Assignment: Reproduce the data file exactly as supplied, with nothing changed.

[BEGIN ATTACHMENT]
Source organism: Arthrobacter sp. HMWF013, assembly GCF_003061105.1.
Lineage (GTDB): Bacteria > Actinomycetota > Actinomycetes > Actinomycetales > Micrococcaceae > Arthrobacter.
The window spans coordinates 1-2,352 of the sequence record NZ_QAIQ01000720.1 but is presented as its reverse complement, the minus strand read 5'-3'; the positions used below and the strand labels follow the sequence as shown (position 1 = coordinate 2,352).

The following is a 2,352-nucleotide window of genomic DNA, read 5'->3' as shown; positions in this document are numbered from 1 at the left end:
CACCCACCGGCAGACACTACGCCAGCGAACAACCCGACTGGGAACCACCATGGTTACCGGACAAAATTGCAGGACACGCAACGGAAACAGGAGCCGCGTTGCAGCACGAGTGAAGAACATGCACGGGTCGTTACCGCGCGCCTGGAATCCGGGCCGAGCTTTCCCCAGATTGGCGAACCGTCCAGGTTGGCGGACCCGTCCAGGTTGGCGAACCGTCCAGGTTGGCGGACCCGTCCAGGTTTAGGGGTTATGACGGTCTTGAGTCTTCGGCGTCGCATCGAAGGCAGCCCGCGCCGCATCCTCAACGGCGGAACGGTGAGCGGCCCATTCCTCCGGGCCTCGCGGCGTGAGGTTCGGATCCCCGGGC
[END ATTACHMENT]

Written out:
Source organism: Arthrobacter sp. HMWF013, assembly GCF_003061105.1.
Lineage (GTDB): Bacteria > Actinomycetota > Actinomycetes > Actinomycetales > Micrococcaceae > Arthrobacter.
The window spans coordinates 1-2,352 of the sequence record NZ_QAIQ01000720.1 but is presented as its reverse complement, the minus strand read 5'-3'; the positions used below and the strand labels follow the sequence as shown (position 1 = coordinate 2,352).

The following is a 2,352-nucleotide window of genomic DNA, read 5'->3' as shown; positions in this document are numbered from 1 at the left end:
CACCCACCGGCAGACACTACGCCAGCGAACAACCCGACTGGGAACCACCATGGTTACCGGACAAAATTGCAGGACACGCAACGGAAACAGGAGCCGCGTTGCAGCACGAGTGAAGAACATGCACGGGTCGTTACCGCGCGCCTGGAATCCGGGCCGAGCTTTCCCCAGATTGGCGAACCGTCCAGGTTGGCGGACCCGTCCAGGTTGGCGAACCGTCCAGGTTGGCGGACCCGTCCAGGTTTAGGGGTTATGACGGTCTTGAGTCTTCGGCGTCGCATCGAAGGCAGCCCGCGCCGCATCCTCAACGGCGGAACGGTGAGCGGCCCATTCCTCCGGGCCTCGCGGCGTGAGGTTCGGATCCCCGGGC